There’s something about hair-gel, or whatever and this:

One issue Long-Bailey felt had not helped Labour was the Party’s support for WASPI women’s demands,

She also criticised the timing of the Women Against State Pension Inequality (WASPI) funding policy. WASPI is a voluntary UK-based organisation that campaigns against the way in which the state pension age for men and women was equalised. It calls for the millions of women affected by the change to receive compensation. “We had spent five years building up that economic credibility, costing everything to within an inch of its life. And adding that as an extra policy after the grey book went out was an ideal opportunity for the Conservatives to attack us.”

Her views on Labour Election Policies, including the Party membership’s decision to back the possibility of a Second Referendum, were, well you can make them out if you can,

On Labour’s Brexit policy shambles, she “wouldn’t pin the blame on any particular individual” but says there was “definitely a tendency to not really understand what was happening in many of our communities and understanding the strength of feeling”.

On the transsexual debate Long-Bailey stands for niceness.

Asked about those who use TERF as an insult.

I don’t like it. The whole terf business within the party hasn’t been very nice at all. It’s led to many people within the party feeling very alienated, both those who are fighting for the rights and the respect of trans people and those fighting for the protection of women and the safety of women. We need to change that culture within the party.”

This is the key section cited in the Jewish Chronicle,

She would welcome back Luciana Berger even though she stood for a rival party at the last election. “The circumstances for what happened to Luciana were very different from an MP who was just angry with the leadership. She had a terrible time.” And she would also like to see Alastair Campbell return. “He’s got a lot of expertise and capability that I wish had been there to help us prior to December.” She jokes that he could maybe head up the rebuttal unit she wants to set up to attack anti-Labour media smears.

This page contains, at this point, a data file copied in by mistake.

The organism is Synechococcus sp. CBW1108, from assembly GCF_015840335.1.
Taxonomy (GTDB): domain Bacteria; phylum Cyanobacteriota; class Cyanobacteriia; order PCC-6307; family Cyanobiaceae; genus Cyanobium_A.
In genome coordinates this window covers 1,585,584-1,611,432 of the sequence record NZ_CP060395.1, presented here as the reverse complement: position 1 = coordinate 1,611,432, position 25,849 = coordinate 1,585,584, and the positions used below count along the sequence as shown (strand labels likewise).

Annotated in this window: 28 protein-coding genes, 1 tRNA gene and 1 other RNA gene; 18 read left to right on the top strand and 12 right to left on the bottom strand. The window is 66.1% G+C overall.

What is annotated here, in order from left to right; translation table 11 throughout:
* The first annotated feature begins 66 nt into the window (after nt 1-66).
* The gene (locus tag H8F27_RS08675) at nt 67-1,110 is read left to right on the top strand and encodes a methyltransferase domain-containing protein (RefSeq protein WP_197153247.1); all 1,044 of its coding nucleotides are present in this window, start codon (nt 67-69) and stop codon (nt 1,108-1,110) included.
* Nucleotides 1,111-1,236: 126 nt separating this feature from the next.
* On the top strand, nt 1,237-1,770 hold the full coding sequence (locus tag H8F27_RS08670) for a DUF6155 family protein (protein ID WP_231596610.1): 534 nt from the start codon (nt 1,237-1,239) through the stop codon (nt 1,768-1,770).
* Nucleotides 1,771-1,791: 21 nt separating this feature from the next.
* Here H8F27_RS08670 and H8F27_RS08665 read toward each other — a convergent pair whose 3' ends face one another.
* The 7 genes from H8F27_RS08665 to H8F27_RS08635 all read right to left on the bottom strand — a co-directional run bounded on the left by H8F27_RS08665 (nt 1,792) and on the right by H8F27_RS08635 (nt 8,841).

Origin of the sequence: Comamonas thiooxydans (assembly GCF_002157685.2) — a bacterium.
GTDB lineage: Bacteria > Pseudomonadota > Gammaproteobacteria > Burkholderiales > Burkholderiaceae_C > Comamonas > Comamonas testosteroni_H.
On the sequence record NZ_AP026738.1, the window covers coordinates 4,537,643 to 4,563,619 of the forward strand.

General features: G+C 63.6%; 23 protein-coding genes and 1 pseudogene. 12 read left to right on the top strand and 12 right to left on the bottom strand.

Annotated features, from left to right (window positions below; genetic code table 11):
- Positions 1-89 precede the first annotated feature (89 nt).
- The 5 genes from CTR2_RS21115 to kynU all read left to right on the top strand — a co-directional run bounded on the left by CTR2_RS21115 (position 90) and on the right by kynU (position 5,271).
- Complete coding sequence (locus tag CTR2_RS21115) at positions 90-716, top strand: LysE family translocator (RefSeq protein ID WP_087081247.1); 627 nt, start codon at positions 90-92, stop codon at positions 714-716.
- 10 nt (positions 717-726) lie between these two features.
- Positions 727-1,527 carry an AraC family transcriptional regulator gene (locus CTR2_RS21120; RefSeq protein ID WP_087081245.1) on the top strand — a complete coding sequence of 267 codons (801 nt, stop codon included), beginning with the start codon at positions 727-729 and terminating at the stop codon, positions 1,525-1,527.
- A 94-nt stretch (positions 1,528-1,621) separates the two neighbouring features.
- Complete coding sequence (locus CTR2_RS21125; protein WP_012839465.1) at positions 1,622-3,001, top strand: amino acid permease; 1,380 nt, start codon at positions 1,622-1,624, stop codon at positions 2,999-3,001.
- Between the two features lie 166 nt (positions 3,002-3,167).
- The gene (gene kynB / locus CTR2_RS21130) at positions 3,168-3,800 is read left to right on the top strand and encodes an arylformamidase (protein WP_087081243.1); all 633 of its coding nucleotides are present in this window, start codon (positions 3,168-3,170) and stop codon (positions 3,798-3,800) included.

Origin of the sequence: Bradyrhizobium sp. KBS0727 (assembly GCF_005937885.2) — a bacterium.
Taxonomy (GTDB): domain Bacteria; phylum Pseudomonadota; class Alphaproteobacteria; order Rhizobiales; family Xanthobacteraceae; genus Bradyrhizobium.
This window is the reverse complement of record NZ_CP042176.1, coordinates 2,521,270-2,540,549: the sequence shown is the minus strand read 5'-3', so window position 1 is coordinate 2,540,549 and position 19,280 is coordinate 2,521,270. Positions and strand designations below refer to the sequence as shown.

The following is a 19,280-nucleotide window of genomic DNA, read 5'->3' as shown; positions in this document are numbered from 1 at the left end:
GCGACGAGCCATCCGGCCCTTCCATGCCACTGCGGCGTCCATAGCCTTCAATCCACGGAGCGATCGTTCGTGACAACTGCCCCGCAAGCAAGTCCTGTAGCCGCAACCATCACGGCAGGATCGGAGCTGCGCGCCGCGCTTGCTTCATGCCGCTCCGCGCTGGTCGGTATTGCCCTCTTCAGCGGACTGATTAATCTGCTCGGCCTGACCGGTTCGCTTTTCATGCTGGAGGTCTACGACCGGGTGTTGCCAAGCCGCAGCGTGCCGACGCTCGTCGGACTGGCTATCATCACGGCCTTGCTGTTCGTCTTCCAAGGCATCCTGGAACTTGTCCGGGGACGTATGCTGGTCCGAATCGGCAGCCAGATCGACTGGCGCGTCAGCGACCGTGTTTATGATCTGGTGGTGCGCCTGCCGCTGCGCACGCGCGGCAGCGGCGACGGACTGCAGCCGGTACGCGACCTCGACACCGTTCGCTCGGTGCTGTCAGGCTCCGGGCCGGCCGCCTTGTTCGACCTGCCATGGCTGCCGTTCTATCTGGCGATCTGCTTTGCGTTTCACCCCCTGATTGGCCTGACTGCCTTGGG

The Progressive Patriot has warm feelings for the Monarchy,

She also says she wouldn’t get rid of the monarchy when the Queen dies. “We’ve got more important things to worry about. Anyway, I met Charles inadvertently when I was eight or nine when I gave flowers to Princess Diana. She was lovely. She didn’t speak to me for very long, but she said, ‘Now that we’ve met we will be friends forever.’”

Many of Long-Bailey’s supporters are said to be unhappy with this interview:

Followed by,

Here is one very unhappy Cde:

More to follow….

Update, Latest Polls:

Written by Andrew Coates

March 10, 2020 at 1:17 pm

Right-Wing Identity Politics and the Trans Debate: the New Reactionaries.

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Image result for Rappel à l'ordre. livre